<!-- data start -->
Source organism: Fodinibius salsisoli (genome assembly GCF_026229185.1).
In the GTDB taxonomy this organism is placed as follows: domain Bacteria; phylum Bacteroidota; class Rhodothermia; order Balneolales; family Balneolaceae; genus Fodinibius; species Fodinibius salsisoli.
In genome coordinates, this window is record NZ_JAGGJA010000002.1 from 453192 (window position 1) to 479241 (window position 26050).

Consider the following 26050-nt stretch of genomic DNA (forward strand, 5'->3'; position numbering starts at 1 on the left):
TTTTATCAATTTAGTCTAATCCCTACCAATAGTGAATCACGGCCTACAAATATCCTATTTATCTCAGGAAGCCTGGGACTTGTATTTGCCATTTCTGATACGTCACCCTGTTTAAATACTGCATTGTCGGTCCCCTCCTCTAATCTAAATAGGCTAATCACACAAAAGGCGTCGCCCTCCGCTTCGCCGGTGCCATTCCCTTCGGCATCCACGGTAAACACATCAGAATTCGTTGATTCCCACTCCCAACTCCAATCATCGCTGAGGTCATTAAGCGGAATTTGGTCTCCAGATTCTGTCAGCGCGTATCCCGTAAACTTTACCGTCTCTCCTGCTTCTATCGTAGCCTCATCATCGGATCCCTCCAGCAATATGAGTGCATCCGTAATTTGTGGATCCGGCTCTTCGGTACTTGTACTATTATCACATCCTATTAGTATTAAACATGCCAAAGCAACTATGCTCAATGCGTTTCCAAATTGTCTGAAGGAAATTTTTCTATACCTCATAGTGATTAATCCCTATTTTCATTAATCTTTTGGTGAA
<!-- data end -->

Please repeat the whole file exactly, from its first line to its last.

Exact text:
Source organism: Fodinibius salsisoli (genome assembly GCF_026229185.1).
In the GTDB taxonomy this organism is placed as follows: domain Bacteria; phylum Bacteroidota; class Rhodothermia; order Balneolales; family Balneolaceae; genus Fodinibius; species Fodinibius salsisoli.
In genome coordinates, this window is record NZ_JAGGJA010000002.1 from 453192 (window position 1) to 479241 (window position 26050).

Consider the following 26050-nt stretch of genomic DNA (forward strand, 5'->3'; position numbering starts at 1 on the left):
TTTTATCAATTTAGTCTAATCCCTACCAATAGTGAATCACGGCCTACAAATATCCTATTTATCTCAGGAAGCCTGGGACTTGTATTTGCCATTTCTGATACGTCACCCTGTTTAAATACTGCATTGTCGGTCCCCTCCTCTAATCTAAATAGGCTAATCACACAAAAGGCGTCGCCCTCCGCTTCGCCGGTGCCATTCCCTTCGGCATCCACGGTAAACACATCAGAATTCGTTGATTCCCACTCCCAACTCCAATCATCGCTGAGGTCATTAAGCGGAATTTGGTCTCCAGATTCTGTCAGCGCGTATCCCGTAAACTTTACCGTCTCTCCTGCTTCTATCGTAGCCTCATCATCGGATCCCTCCAGCAATATGAGTGCATCCGTAATTTGTGGATCCGGCTCTTCGGTACTTGTACTATTATCACATCCTATTAGTATTAAACATGCCAAAGCAACTATGCTCAATGCGTTTCCAAATTGTCTGAAGGAAATTTTTCTATACCTCATAGTGATTAATCCCTATTTTCATTAATCTTTTGGTGAA